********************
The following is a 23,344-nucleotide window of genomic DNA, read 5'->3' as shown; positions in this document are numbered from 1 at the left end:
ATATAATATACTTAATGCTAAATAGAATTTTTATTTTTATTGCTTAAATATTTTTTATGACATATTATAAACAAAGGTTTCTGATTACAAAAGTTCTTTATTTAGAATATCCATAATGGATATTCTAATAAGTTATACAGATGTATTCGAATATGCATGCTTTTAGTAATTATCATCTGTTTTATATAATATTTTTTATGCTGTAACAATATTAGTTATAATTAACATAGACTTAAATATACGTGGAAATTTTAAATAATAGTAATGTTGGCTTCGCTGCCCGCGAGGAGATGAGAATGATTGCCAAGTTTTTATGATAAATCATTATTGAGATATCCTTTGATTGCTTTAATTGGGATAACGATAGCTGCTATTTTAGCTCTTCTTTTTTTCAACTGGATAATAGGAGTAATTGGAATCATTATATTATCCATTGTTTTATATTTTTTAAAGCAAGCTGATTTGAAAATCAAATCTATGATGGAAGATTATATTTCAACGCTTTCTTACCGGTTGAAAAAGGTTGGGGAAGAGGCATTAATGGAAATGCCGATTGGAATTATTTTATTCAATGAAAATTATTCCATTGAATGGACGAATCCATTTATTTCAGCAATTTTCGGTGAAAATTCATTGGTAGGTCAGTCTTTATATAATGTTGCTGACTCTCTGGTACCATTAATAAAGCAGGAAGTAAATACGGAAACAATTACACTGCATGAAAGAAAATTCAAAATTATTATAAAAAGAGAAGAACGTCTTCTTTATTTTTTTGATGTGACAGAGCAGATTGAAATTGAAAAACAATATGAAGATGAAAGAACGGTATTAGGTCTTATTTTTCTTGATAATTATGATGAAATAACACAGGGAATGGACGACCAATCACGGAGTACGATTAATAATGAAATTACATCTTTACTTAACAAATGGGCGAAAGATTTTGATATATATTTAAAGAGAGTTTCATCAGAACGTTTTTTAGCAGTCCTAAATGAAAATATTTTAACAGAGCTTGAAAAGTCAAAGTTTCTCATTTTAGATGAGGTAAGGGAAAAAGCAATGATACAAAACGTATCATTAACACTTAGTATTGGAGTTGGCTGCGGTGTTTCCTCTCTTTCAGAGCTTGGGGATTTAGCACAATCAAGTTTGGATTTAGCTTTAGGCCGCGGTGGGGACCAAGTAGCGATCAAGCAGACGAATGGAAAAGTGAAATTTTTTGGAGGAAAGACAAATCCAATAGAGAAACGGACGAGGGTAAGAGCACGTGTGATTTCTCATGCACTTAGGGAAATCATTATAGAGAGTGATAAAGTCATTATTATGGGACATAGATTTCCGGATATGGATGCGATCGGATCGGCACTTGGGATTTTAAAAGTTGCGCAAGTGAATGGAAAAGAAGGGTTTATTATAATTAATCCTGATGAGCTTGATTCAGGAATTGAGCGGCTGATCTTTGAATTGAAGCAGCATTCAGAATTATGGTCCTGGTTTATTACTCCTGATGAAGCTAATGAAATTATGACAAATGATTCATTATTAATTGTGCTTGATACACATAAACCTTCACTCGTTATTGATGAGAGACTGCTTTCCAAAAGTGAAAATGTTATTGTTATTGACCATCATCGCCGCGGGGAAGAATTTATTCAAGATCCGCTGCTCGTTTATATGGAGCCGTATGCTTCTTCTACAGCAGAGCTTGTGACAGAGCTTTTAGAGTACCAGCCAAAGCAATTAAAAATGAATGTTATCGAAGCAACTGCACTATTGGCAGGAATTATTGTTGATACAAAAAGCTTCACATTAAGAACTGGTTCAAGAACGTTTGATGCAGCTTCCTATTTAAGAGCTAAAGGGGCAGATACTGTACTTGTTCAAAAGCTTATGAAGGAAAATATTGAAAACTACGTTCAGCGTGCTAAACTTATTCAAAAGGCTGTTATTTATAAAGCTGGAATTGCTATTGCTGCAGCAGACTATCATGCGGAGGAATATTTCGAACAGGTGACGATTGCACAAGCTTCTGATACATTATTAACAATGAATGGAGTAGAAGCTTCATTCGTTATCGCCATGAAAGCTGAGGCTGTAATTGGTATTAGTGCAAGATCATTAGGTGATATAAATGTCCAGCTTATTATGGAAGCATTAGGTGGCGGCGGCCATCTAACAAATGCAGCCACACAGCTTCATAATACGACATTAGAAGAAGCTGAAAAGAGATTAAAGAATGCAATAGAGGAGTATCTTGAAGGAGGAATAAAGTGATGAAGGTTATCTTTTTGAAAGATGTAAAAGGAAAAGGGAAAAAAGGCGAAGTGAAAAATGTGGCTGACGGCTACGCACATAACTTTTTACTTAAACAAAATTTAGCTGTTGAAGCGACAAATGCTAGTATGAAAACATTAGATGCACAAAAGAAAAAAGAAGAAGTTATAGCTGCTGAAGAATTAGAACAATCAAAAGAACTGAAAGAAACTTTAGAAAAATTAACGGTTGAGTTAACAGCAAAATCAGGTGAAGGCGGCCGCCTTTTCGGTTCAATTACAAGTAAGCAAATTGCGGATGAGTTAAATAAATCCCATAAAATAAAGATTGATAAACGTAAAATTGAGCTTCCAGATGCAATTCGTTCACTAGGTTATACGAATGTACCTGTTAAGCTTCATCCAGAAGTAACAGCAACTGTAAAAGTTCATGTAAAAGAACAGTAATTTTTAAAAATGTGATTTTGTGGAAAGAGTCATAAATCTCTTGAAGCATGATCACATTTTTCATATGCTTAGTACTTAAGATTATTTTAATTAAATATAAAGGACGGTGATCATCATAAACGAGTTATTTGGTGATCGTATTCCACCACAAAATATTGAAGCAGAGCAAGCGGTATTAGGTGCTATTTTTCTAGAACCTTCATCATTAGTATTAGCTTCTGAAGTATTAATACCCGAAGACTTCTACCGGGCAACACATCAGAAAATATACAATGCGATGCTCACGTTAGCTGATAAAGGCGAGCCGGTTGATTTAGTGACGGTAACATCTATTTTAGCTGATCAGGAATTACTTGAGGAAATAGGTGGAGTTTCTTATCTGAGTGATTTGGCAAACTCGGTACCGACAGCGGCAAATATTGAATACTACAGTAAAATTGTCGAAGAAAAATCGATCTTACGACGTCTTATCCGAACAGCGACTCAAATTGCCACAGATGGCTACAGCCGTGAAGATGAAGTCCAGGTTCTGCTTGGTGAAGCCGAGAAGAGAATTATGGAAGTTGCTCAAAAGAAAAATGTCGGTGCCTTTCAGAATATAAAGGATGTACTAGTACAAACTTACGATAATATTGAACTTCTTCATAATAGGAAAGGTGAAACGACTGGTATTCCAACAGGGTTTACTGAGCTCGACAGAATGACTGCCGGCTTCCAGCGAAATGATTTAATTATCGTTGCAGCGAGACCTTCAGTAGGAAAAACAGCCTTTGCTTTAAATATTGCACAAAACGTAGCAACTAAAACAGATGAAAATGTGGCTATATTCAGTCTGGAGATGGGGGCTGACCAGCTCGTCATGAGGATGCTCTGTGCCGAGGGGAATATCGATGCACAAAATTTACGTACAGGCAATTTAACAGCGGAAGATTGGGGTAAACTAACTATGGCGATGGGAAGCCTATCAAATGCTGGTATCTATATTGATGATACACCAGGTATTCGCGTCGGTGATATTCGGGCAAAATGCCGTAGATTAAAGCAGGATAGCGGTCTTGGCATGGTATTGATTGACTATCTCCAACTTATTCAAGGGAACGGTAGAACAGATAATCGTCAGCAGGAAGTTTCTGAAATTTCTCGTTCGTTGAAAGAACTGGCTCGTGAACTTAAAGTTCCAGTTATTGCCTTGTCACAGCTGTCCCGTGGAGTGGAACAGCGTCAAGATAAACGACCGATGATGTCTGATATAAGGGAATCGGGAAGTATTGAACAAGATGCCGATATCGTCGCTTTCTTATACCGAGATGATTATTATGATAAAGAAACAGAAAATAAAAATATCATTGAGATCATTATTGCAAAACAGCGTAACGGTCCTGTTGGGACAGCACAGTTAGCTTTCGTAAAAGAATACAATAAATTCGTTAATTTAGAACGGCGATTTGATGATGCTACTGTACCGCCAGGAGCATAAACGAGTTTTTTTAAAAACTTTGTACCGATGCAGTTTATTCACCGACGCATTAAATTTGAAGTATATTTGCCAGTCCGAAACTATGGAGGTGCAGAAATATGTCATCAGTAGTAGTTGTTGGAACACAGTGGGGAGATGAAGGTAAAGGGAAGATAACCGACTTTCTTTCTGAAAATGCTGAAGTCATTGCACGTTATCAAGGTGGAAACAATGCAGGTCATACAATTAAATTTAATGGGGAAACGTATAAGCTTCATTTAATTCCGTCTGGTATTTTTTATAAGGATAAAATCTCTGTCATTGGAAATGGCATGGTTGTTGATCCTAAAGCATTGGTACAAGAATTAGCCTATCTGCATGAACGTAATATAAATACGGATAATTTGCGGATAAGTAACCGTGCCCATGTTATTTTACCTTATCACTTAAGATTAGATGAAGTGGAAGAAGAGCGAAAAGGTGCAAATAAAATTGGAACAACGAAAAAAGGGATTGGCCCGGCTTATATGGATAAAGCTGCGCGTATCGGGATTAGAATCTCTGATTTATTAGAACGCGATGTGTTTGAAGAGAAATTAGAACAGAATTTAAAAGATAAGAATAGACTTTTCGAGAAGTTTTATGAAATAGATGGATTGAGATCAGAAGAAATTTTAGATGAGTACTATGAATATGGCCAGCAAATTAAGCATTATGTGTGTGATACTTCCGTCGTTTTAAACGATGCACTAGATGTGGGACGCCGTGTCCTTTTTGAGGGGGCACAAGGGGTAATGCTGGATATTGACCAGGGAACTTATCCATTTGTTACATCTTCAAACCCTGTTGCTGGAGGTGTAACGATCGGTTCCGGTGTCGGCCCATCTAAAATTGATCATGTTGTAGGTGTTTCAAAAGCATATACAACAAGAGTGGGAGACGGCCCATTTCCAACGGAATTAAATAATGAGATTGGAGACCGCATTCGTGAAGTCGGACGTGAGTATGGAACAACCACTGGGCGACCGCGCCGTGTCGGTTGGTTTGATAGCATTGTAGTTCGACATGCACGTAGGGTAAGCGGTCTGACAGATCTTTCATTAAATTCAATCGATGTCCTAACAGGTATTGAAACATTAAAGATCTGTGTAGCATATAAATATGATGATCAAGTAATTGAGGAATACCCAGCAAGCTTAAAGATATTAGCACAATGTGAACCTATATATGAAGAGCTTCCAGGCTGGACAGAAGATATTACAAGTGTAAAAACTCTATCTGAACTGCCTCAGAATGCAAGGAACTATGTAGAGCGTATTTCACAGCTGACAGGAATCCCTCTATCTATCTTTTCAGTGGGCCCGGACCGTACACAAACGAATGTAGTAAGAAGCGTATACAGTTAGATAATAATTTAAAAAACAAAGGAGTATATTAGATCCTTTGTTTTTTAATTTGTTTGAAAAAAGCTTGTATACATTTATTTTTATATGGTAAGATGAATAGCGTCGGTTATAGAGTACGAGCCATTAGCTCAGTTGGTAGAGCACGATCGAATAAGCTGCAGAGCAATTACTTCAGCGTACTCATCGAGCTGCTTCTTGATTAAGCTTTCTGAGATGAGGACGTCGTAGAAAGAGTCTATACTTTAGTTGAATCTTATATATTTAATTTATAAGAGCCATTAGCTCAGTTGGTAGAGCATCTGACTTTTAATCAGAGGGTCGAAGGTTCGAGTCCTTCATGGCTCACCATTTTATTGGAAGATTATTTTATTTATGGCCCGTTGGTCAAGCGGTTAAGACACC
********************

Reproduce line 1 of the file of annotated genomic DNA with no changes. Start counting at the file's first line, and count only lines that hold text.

The following is a 23,344-nucleotide window of genomic DNA, read 5'->3' as shown; positions in this document are numbered from 1 at the left end: